Guitarists today have almost unlimited access to all aspects of playing and learning thanks to online resources. But as with everything you read online, information must be filtered and taken with a very large grain of salt. There are hundreds of sites offering song lyrics, chord sequences, artist overviews and so much more. In most cases you can get at least a basic idea of how to play a song. This is great but always remember the interpretations you find may or may not be accurate. I remember the days a decade or so ago when music publishers were very upset (they probably still are!) that music owned by an artist was becoming available for free and they went to some effort to curb the practice. But they rapidly realized there was really no way to stop file sharing.
My own theory about this is that they also soon realized that some of the information being disseminated was at least partially inaccurate, incomplete or downright incorrect. So perhaps they thought – well, maybe if people really care about getting that song RIGHT, they would be willing to pay for it, so they began licensing sheet music to independent vendors, something that was unheard of when actual printed sheet music was the only way to get the “right” music. I sometimes use some of these services to download sheet music that I print and use with students. It is very helpful and way better than going to a music store in hopes of finding the music. So it’s a win for everyone.
Equipment and gear: I firmly believe that we are in something of a “golden age” of guitars right now. There are dozens of options for the beginner when it comes to buying a new guitar, one that will carry them well into the intermediate level of playing or even beyond. Many of the guitars being made in China are fine instruments. I recently picked up the Sigma line, formerly a subsidiary of Martin but now owned by the parent company of Alvarez. These are absolutely remarkable guitars in every way and quite affordable. Back in the day, the only options for a beginner were some sorry specimens from companies like Stella and Kay and they were mostly junk, almost unplayable in some cases. Now beginners do not need to struggle with brutally high action, terrible intonation and sound that was roughly equivalent to what would be produced by a cigar box with strings.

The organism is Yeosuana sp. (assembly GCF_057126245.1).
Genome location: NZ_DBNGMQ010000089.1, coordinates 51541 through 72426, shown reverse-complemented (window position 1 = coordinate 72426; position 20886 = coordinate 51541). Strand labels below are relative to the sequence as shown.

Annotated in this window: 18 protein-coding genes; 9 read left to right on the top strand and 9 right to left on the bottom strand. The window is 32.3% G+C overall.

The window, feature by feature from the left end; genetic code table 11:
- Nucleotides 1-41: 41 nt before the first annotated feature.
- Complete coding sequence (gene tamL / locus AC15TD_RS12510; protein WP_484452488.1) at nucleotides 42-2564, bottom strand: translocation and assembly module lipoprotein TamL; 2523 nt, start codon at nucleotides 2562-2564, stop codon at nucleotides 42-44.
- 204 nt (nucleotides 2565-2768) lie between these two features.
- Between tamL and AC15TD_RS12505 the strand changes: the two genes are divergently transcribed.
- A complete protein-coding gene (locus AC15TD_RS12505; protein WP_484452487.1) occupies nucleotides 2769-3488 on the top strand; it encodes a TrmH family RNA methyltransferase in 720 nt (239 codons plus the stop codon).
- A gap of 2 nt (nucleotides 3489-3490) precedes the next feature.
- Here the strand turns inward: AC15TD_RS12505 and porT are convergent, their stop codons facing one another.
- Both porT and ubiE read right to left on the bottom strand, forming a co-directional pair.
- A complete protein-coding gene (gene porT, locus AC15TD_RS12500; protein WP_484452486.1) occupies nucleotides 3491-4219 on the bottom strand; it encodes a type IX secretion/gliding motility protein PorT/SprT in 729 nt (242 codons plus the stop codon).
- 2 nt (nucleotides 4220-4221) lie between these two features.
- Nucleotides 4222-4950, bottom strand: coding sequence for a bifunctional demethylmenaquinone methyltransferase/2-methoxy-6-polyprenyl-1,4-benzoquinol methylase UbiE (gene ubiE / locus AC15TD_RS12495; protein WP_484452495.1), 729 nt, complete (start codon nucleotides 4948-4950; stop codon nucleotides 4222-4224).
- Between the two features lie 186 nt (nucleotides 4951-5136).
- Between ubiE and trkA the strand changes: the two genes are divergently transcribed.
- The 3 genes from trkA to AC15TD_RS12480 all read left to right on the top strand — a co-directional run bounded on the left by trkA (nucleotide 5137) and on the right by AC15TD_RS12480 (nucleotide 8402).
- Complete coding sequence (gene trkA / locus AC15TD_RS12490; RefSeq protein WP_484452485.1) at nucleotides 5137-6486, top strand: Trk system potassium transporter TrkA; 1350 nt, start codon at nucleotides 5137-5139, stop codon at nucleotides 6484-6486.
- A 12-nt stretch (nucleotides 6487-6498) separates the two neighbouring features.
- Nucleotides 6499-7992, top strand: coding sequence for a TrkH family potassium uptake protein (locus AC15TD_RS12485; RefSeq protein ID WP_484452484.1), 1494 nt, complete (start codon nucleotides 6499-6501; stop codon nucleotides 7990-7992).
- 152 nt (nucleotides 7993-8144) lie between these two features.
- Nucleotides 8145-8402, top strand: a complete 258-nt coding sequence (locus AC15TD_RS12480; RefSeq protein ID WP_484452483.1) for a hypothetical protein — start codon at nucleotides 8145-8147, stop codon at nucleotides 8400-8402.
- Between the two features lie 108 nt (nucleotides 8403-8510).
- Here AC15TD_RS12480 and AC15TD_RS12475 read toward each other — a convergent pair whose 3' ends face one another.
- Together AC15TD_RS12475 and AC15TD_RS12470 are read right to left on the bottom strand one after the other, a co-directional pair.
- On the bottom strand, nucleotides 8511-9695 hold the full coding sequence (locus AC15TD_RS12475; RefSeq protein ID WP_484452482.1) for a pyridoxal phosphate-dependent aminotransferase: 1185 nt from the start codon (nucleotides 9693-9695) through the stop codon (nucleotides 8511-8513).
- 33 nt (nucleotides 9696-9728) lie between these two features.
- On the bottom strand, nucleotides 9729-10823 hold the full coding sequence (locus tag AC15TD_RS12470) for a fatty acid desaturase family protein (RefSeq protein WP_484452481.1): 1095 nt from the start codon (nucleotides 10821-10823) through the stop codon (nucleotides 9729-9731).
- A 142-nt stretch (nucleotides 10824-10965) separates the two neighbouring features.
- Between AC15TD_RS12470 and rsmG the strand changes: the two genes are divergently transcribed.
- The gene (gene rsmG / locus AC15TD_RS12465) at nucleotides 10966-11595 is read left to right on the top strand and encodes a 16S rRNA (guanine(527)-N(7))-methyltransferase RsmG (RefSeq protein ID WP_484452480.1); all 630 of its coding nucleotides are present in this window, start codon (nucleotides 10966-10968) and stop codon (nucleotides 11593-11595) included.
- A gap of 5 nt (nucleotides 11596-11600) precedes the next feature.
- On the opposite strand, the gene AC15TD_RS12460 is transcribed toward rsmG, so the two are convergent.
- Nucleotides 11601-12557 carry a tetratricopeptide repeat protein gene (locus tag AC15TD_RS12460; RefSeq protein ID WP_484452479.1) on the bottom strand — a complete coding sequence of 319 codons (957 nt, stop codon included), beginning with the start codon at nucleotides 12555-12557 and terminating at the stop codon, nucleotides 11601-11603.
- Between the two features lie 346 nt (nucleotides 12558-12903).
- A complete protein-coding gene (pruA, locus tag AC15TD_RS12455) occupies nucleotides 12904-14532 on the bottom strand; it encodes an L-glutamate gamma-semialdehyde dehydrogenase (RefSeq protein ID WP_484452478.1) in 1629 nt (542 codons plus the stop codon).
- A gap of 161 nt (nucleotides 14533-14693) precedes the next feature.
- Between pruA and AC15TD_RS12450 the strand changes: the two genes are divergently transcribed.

This I think has pushed the premier American companies into producing even better high end instruments while at the same time making them come up with lower end models that compete quite favorably with the higher end Chinese guitars. Both Martin and Taylor have factories in Mexico that are making some very nice guitars, although in most cases they are made with laminate backs, sides and necks. But add a solid top and close attention to detail, plus the value of having Martin or Taylor names on the headstock and it appears those guitars are selling very well.
Accessories have come a long, long way too. Most younger players cannot imagine being without a digital tuner and as with most electronics these days, the variety is increasing all the time while the cost, accuracy and ease of use has improved radically in the last ten years. My first digital tuner, purchased in the late 1980s if I recall, cost something like $90 and was difficult to use and had suspect accuracy. Now I just clip on my little Snark SN-1 (cost: about $15) and I can quickly tune up, without the need to plug in or try to balance the thing on my knee so the device can “hear” my guitar. It is dead-on accurate and fast. There is no excuse for ANY guitarist to inflict an out-of-tune guitar on his audience anymore!
Capos, strings, straps, humidifiers, picks…. The options are many and all of them can be easily found on hundreds of websites. It’s fun to try out the latest/greatest accessories and I know my own playing is better for trying some of these things.
And finally, the most important aspect of the guitar renaissance is the almost limitless dissemination of information. I look at sites like The Acoustic Guitar Forum and The Unofficial Martin Guitar Forum just about every day and always find something interesting and informative. I don’t always agree with what’s said – welcome to internet forums! – but I’ve been made aware of players, music and equipment I would never have found on my own. Plus, posing a question about things like technique, recording, maintenance/repair or just about anything guitar related will bring almost instant responses.
Yes, we are in a golden age of guitar playing. I can’t wait to see what will come next. I just hope I can keep up!
Peace & good music,